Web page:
We who live in the West ought to question the perceptions we have of ourselves and of others as they relate to existing ideologies. The much discussed and criticized “end of history” is often interpreted as the end of one kind of history (not the end of history as a whole, a misunderstanding which led to much undeserved criticism): namely, history as competition between the values of two ideologies which shaped the world agenda for almost a century until recently –communism and capitalism, authoritarian rule and liberal democracy.
Many in the West seem to think that it was not the system of capitalism as an ideology that “won”, but the ideals it supports: in particular democracy, liberty, and human rights (The values of the Western world in the 21st century are an individualist version of the values of the French Revolution, with “brotherhood and equality” eliminated or transmuted into “respect for human life, equality between the sexes, the right to a fair trial”, etc. (See the European Constitution). ).
Others, specially in Asia, see things differently; they believe it was not these ideals that gave us victory, but what the ideals had shown they could produce, namely modernization and a higher standard of living for a majority of the population. The free-market economy will only find the broad support it needs for legitimacy in a democracy for as long as it can convince the public that it can respect, defend, and maintain these ideals. But the ideals will also need to lead to a better life, defined by most people today as a higher standard of living. People want to feel they are better off. If they do not, the likelihood is that we will seek other political solutions, other ideals, which may or may not involve democracy.
A political ideal, such as democracy, human rights, or greater liberty, does not necessarily lead to a higher standard of living. Our experience in the West, especially since the 1960s, has shown us that it may also lead to more bureaucracy, more government spending, a dependency culture, and eventually to lower productivity. With the current financial crises, many people in the Western world feel that they are now worse off than they were ten to fifteen years ago.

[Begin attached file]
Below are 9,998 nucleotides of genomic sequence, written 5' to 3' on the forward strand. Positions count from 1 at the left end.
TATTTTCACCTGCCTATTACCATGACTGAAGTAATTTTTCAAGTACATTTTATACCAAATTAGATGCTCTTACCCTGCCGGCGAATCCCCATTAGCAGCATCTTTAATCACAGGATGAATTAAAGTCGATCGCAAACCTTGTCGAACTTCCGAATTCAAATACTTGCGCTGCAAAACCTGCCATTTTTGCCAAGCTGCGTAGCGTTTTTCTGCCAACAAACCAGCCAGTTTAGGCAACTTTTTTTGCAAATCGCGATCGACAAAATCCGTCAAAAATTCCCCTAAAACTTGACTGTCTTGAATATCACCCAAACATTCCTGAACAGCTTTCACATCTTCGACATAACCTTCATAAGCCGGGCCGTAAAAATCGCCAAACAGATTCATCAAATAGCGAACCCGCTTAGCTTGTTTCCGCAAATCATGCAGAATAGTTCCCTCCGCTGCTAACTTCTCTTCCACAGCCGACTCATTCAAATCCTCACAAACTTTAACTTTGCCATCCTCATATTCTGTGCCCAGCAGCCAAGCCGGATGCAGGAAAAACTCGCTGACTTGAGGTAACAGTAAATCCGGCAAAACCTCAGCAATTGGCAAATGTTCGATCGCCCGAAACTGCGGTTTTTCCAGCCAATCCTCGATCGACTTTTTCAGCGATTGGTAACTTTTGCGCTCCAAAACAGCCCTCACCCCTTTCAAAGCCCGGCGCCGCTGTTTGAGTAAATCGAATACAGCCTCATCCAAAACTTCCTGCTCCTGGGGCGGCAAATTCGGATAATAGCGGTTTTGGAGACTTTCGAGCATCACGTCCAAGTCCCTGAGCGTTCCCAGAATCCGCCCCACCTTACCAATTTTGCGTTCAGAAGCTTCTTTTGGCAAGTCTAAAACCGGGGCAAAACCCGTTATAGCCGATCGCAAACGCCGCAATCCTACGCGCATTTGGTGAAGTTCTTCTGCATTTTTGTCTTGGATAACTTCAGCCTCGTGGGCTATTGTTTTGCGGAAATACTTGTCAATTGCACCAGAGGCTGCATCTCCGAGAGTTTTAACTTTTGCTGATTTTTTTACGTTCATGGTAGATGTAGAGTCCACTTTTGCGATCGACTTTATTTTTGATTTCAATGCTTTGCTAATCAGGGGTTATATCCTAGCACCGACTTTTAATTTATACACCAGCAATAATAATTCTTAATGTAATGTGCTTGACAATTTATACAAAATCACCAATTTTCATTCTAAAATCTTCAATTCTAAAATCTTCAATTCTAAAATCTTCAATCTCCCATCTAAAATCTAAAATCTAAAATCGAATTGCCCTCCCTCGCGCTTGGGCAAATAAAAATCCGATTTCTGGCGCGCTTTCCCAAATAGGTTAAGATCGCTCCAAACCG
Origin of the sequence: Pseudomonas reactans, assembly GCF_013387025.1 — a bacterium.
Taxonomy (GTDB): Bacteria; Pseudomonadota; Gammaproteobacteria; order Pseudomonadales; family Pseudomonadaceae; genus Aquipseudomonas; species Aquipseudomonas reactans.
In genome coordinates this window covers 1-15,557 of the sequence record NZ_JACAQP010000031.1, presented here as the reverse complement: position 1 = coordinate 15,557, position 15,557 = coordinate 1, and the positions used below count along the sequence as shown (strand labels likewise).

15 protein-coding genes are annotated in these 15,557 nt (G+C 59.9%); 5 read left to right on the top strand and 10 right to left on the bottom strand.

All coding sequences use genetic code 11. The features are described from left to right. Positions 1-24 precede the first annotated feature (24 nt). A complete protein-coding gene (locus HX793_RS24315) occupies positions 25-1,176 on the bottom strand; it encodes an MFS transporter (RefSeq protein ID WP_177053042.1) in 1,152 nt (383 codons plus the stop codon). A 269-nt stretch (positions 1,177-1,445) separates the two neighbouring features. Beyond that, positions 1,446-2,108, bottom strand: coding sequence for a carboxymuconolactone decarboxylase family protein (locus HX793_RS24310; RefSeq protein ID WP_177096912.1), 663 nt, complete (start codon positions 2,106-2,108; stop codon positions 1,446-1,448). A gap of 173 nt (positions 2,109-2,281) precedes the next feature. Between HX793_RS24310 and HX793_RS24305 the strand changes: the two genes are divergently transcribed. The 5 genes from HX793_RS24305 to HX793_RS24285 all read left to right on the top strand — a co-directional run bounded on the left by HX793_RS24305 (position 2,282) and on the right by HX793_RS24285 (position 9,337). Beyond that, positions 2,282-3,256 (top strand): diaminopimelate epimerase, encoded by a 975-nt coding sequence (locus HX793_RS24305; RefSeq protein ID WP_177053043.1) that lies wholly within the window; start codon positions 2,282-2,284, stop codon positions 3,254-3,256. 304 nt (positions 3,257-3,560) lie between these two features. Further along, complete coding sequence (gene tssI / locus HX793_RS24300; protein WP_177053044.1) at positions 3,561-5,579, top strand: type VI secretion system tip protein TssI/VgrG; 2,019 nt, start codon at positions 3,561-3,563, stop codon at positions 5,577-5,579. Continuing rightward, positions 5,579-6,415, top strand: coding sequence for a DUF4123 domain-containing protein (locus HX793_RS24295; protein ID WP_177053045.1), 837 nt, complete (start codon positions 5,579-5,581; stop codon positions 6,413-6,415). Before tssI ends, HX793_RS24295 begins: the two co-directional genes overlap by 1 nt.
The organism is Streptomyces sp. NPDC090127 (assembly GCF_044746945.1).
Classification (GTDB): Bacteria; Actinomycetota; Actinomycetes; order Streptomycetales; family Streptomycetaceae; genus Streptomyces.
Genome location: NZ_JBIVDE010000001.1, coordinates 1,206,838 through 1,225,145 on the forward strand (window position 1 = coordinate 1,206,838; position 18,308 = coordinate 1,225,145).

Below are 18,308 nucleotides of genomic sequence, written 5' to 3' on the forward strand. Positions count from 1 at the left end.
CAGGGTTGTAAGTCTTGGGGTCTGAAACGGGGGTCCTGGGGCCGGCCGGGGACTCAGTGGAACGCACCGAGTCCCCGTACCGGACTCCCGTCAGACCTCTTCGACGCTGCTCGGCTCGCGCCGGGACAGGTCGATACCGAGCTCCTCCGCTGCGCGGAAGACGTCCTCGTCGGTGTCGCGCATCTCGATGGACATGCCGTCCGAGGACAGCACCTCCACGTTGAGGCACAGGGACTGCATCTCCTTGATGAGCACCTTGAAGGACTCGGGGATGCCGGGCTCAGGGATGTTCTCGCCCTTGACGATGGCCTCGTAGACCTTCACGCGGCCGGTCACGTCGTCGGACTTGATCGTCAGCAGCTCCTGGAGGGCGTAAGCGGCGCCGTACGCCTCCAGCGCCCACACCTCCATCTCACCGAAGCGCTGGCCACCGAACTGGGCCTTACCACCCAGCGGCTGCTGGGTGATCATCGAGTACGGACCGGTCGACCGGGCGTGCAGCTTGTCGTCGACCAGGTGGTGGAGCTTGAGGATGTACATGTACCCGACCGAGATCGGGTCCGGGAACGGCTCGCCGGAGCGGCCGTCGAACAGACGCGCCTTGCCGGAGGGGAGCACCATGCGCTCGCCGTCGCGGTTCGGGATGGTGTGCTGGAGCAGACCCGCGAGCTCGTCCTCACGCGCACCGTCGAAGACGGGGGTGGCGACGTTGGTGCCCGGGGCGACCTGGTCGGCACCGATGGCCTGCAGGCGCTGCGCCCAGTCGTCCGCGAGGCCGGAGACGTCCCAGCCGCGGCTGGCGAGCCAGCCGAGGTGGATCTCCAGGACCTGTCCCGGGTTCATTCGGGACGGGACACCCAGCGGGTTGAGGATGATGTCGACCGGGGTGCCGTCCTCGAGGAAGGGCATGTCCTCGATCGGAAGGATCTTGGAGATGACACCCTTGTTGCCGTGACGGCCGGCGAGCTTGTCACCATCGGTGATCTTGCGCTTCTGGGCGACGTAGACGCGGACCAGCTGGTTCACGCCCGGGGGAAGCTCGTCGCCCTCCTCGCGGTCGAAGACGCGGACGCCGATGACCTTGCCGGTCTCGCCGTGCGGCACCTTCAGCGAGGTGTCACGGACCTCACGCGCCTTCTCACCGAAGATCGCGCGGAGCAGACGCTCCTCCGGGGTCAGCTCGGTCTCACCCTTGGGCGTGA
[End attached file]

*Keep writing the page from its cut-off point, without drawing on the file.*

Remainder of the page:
Masses of new voters who have been brought up to be irresponsible, demanding their rights but forgetting their duties, are putting great strains on the welfare state, which is no longer able to function efficiently. In this respect China with its continuous growth is showing us a different way, one that we are not yet ready to embrace: a renewal of the meritocratic model in a more pragmatic framework. Klaus Schwab talks about leaving capitalism as a political model and build a society more based on competence. This, and not authoritarianism or dictatorship, is the essence of the Chinese model.
It is a traditional Chinese model: those who rule are chosen from among the best pupils, are those that are best educated, who obtain the best results in national exams. Education in China does not mean over specialization, but a broad and deep general education. It is similar to the ideal which the Germans call Bildung, which is commonly mistranslated as “education” in English. Bildung is the process of developing a person’s Geist ,45so that he becomes a balanced and sensitive human being.
This kind of education is very different from what we offer our university students today in most parts of the Western world, where they acquire skills to fit specific job descriptions. Britain has for long been an exception, but its educated classes do not rule the private corporations, only parts of the bureaucratic sector. What has largely been lost in the West has prospered in the East. Go to the gardens of Suzhou and see for yourself: these properties belonged to the best educated, to civil servants, not to wealthy entrepreneurs or selfish businessmen. Or compare the education of leading Chinese political representatives today with those of our own national assemblies. Now tell me which society is more civilized.